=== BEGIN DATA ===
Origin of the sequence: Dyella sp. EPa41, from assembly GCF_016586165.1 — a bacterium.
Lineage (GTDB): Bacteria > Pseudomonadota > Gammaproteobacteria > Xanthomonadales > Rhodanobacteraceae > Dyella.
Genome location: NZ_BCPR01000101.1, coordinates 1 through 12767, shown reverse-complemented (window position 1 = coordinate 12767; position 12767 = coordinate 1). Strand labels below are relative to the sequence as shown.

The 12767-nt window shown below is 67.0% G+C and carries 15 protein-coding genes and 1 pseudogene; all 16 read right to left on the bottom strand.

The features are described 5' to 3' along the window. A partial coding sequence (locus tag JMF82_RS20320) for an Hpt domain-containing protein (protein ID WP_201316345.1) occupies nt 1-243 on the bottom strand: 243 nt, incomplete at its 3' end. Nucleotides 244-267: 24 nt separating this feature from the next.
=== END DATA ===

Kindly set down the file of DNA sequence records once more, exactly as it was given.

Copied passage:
Origin of the sequence: Dyella sp. EPa41, from assembly GCF_016586165.1 — a bacterium.
Lineage (GTDB): Bacteria > Pseudomonadota > Gammaproteobacteria > Xanthomonadales > Rhodanobacteraceae > Dyella.
Genome location: NZ_BCPR01000101.1, coordinates 1 through 12767, shown reverse-complemented (window position 1 = coordinate 12767; position 12767 = coordinate 1). Strand labels below are relative to the sequence as shown.

The 12767-nt window shown below is 67.0% G+C and carries 15 protein-coding genes and 1 pseudogene; all 16 read right to left on the bottom strand.

The features are described 5' to 3' along the window. A partial coding sequence (locus tag JMF82_RS20320) for an Hpt domain-containing protein (protein ID WP_201316345.1) occupies nt 1-243 on the bottom strand: 243 nt, incomplete at its 3' end. Nucleotides 244-267: 24 nt separating this feature from the next.